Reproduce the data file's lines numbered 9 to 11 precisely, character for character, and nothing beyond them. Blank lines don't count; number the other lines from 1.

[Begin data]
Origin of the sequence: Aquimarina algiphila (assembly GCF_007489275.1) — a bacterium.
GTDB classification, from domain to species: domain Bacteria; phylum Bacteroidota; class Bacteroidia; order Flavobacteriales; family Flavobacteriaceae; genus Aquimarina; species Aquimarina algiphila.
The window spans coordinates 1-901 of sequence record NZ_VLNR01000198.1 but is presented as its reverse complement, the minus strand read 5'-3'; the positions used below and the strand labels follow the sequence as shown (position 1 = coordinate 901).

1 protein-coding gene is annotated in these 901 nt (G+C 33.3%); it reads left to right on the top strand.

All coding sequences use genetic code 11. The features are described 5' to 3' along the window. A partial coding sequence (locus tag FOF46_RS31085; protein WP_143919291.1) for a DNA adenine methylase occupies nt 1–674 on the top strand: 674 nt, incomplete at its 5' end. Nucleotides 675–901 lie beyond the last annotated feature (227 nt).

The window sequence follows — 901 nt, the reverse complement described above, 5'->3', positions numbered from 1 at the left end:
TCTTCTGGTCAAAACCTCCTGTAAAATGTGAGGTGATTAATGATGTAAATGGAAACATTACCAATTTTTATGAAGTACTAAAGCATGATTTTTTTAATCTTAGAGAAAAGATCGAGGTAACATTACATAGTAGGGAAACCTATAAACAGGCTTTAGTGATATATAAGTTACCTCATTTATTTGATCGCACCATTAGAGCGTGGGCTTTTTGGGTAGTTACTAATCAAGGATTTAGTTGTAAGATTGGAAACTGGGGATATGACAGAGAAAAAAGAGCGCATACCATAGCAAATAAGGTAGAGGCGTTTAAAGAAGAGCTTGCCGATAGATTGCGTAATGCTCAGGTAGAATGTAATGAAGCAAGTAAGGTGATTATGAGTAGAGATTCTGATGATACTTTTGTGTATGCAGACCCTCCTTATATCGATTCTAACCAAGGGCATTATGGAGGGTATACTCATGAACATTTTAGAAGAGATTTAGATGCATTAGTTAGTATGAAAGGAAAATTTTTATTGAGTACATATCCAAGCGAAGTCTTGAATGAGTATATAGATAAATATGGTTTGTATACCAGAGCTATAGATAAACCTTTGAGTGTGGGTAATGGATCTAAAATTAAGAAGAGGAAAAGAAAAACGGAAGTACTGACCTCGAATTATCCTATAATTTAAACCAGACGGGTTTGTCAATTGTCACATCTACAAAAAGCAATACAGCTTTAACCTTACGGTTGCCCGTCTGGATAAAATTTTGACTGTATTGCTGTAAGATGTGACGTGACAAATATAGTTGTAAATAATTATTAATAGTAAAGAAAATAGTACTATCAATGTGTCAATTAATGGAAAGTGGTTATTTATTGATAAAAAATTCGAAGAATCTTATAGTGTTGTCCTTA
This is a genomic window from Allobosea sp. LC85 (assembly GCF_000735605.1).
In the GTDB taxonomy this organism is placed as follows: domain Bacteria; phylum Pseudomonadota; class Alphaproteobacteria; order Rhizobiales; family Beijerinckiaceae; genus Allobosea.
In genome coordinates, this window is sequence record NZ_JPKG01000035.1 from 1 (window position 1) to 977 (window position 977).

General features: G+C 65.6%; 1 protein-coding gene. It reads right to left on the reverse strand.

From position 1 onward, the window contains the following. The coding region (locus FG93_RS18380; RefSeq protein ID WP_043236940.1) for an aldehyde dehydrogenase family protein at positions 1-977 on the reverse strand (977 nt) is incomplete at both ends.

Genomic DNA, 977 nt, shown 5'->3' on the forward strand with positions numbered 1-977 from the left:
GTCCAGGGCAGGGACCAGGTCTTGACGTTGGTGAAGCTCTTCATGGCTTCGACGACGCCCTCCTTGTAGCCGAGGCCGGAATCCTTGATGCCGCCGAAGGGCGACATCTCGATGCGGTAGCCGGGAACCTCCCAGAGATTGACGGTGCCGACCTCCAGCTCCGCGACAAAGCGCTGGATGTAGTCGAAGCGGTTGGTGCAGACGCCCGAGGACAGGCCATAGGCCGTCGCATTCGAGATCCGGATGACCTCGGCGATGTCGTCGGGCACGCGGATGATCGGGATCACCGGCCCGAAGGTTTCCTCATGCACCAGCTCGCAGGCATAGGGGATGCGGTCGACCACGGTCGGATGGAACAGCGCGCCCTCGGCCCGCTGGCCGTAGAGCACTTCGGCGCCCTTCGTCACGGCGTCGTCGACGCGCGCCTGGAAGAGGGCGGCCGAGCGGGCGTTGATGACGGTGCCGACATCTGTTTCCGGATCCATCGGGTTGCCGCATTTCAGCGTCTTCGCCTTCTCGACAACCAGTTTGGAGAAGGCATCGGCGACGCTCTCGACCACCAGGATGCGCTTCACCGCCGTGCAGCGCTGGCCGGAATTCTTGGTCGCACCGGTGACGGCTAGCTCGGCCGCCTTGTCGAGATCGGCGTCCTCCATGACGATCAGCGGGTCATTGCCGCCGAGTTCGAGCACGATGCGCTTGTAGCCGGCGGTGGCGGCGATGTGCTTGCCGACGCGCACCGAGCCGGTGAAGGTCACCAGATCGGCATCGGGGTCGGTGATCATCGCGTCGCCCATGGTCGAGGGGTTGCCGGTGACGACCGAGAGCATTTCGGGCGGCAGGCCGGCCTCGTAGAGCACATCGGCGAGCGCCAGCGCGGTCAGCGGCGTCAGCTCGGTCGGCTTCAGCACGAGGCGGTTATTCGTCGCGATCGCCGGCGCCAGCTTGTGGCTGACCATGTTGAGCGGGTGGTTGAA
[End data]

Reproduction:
In the GTDB taxonomy this organism is placed as follows: domain Bacteria; phylum Pseudomonadota; class Alphaproteobacteria; order Rhizobiales; family Beijerinckiaceae; genus Allobosea.
In genome coordinates, this window is sequence record NZ_JPKG01000035.1 from 1 (window position 1) to 977 (window position 977).

General features: G+C 65.6%; 1 protein-coding gene. It reads right to left on the reverse strand.